[ Music ]
>> Hi, I'm Kevin Massy from CNET.com. And today we're taking a first look at the JVC KD HDR1. It looks like any other car stereo. But in fact its one of the very few car stereos on the market that comes with a built in HD radio tuner. It takes about 10 seconds to lock on to the HD signal. And while this is happening, a small light in the bottom right hand corner flashes on and off. It goes solid when the HD signal is found. Now the stereo quality is very much better with HD compared to the regular FM signal. Another element of HD radio in addition to its superior sound quality is its ability to multicast more than one channel over the same frequency. Here we have KFOG HD1, but using this D paddle, little jog switch on the, one the left hand side of the stereo, we can go through to HD2 which is another channel broadcast on the same frequency. Players with HD radio receivers in can be used to show digital information which is also broadcast by the radio stations on artist name and song title. In addition to its HD radio reception, the KD HDR1 is a regular disk playing car stereo. It has a single disk slot on the top. And it can be used to play satellite radio via an add on module. It can also be used to play iPod audio via the JVC KS PD 100. And with this connected to the back of the stereo, you get a proprietary iPod USB connection. The JV CKD HDR1 can be bought today for 200 dollars or less, which is a bargain if you're looking for an HD radio tuner and a stereo that can be used to play all kinds of digital audio sources. I'm Kevin Massy and today we've had a first look at the JVC KD HDR1.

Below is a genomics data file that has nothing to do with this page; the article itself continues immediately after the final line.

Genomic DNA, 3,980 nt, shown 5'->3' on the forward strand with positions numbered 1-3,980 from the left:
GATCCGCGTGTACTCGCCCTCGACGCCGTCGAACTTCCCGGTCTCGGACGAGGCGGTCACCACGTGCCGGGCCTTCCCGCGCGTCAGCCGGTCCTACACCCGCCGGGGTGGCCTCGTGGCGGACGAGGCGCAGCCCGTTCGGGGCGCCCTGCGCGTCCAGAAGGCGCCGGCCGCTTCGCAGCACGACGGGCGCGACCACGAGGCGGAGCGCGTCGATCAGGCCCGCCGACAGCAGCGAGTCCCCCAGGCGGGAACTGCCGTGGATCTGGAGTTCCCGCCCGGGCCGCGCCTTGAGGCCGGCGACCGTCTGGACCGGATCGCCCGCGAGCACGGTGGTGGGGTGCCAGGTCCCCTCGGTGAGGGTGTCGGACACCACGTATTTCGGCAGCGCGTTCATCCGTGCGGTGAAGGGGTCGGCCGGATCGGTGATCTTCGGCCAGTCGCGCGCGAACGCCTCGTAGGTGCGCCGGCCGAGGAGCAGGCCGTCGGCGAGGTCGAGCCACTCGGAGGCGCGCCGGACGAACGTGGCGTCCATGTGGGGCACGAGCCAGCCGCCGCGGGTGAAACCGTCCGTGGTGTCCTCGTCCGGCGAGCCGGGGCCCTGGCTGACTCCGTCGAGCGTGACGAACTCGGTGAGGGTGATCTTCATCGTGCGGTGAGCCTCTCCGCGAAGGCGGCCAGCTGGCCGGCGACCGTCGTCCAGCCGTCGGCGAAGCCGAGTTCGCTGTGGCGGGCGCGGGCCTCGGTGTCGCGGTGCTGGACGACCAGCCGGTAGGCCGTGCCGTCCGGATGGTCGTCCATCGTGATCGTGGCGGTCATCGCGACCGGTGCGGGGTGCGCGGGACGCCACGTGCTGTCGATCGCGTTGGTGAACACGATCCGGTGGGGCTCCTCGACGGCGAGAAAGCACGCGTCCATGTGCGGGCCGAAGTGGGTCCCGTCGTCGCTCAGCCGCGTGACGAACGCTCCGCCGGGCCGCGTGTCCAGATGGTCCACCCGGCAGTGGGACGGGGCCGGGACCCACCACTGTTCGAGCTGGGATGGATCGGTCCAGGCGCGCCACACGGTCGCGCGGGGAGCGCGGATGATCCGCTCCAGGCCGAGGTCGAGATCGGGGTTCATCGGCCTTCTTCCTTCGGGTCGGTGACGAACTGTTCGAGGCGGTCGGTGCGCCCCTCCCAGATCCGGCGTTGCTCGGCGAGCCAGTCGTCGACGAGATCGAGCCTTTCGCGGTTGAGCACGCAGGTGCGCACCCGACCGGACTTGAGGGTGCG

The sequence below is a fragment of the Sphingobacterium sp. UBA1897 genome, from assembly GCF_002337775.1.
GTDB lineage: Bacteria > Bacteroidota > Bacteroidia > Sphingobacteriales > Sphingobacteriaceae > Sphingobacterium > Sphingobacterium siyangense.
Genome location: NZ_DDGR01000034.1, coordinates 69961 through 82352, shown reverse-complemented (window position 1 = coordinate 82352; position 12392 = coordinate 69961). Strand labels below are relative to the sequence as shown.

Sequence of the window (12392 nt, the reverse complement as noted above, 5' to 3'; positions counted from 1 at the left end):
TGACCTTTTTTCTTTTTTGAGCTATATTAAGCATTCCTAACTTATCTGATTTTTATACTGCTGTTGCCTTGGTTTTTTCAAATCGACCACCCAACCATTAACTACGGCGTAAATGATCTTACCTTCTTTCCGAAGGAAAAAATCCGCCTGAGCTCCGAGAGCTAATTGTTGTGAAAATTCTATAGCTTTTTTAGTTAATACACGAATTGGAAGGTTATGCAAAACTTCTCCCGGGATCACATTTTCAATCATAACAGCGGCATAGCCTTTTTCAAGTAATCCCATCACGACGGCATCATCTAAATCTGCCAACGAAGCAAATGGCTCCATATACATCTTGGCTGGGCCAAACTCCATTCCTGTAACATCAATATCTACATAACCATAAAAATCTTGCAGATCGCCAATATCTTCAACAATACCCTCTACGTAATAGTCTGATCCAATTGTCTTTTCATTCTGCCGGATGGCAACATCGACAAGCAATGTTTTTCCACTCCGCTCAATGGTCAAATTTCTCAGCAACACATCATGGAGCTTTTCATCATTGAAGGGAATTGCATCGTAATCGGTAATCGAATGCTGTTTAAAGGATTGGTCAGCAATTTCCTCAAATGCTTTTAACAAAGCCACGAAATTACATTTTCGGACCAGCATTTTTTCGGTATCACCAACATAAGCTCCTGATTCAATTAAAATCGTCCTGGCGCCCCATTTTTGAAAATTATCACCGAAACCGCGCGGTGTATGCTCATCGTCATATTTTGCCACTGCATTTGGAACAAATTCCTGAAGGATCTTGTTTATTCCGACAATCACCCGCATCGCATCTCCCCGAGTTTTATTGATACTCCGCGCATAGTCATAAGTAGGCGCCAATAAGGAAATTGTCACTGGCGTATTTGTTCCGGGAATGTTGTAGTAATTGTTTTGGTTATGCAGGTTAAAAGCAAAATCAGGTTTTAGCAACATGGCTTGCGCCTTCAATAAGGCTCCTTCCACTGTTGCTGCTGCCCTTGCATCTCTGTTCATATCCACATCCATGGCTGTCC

[ Music ]
This self-driving shuttle may take you to work
Intel Smart Clip ensures you don't forget the baby
Pioneer AVH-4100NEX multimedia receiver
Ford Sync 3 improves search, apps and speed
Upgrade your car with Bluetooth, aux required
Mini's concept begins where Google Glass left off
Yamaha's R3 sportbike proves that track riding on a basic bike...
PowerAll Element essential to car emergency kits
Flir Systems' night vision on the streets of San Francisco